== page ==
Titin founder mutation is a common cause of myofibrillar myopathy with early respiratory failure

Pfeffer, Gerald and Barresi, Rita and Wilson, Ian J. and Hardy, Steven A. and Griffin, Helen and Hudson, Judith and Elliott, Hannah R. and Ramesh, Aravind V. and Radunovic, Aleksandar and Winer, John B. and Vaidya, Sujit and Raman, Ashok and Busby, Mark and Farrugia, Maria E. and Ming, Alec and Everett, Chris and Emsley, Hedley C. A. and Horvath, Rita and Straub, Volker and Bushby, Kate and Lochmüller, Hanns and Chinnery, Patrick F. and Sarkozy, Anna (2014) Titin founder mutation is a common cause of myofibrillar myopathy with early respiratory failure. Journal of Neurology, Neurosurgery and Psychiatry, 85 (3). pp. 331-338. ISSN 0022-3050

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Objective Titin gene (TTN) mutations have been described in eight families with hereditary myopathy with early respiratory failure (HMERF). Some of the original patients had features resembling myofibrillar myopathy (MFM), arguing that TTN mutations could be a much more common cause of inherited muscle disease, especially in presence of early respiratory involvement. Methods We studied 127 undiagnosed patients with clinical presentation compatible with MFM. Sanger sequencing for the two previously described TTN mutations in HMERF (p.C30071R in the 119th fibronectin-3 (FN3) domain, and p.R32450W in the kinase domain) was performed in all patients. Patients with mutations had detailed review of their clinical records, muscle MRI findings and muscle pathology. Results We identified five new families with the p.C30071R mutation who were clinically similar to previously reported cases, and muscle pathology demonstrated diagnostic features of MFM. Two further families had novel variants in the 119th FN3 domain (p.P30091L and p.N30145K). No patients were identified with mutations at position p.32450. Conclusions Mutations in TTN are a cause of MFM, and titinopathy is more common than previously thought. The finding of the p.C30071R mutation in 3.9% of our study population is likely due to a British founder effect. The occurrence of novel FN3 domain variants, although still of uncertain pathogenicity, suggests that other mutations in this domain may cause MFM, and that the disease is likely to be globally distributed. We suggest that HMERF due to mutations in the TTN gene be nosologically classified as MFM-titinopathy.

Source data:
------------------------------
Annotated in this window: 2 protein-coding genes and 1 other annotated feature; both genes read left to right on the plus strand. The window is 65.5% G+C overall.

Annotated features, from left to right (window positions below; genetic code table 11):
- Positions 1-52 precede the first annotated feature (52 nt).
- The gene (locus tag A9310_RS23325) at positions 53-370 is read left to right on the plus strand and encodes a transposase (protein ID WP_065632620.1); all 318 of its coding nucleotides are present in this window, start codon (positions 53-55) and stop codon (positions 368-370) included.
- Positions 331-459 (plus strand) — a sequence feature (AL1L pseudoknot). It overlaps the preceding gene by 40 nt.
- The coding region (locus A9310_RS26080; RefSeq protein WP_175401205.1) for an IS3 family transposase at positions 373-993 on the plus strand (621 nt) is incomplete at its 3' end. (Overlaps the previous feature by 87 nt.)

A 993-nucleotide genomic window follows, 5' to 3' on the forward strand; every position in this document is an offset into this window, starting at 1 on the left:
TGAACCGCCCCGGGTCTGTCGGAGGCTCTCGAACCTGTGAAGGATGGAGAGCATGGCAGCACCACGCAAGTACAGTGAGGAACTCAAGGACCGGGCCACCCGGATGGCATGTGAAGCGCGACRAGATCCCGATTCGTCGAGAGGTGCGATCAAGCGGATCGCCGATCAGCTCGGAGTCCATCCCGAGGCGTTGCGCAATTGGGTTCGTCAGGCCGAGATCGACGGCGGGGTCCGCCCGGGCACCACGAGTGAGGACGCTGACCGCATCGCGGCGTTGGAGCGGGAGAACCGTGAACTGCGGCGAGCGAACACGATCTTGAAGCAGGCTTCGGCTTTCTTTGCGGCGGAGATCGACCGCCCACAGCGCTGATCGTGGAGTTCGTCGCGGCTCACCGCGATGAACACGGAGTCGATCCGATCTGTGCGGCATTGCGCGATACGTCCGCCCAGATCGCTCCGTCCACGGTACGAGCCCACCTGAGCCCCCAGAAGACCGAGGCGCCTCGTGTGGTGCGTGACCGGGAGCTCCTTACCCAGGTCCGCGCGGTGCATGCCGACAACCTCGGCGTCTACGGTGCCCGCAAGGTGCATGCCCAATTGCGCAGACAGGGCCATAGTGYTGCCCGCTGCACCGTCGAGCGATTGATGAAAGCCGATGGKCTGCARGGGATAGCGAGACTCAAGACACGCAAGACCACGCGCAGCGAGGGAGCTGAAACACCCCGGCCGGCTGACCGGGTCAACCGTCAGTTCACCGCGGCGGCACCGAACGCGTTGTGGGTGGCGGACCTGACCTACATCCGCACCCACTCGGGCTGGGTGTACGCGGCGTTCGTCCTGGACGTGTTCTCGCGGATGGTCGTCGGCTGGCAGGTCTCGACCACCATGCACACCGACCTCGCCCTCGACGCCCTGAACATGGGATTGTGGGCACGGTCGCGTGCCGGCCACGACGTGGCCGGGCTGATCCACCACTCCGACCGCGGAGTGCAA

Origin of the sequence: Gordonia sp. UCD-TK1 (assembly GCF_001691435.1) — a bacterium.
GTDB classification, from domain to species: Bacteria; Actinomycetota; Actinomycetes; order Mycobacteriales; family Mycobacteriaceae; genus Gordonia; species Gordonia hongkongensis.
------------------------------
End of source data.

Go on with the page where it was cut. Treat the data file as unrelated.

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Journal Article
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Journal of Neurology, Neurosurgery and Psychiatry
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21 Feb 2017 10:24
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21 Sep 2023 02:12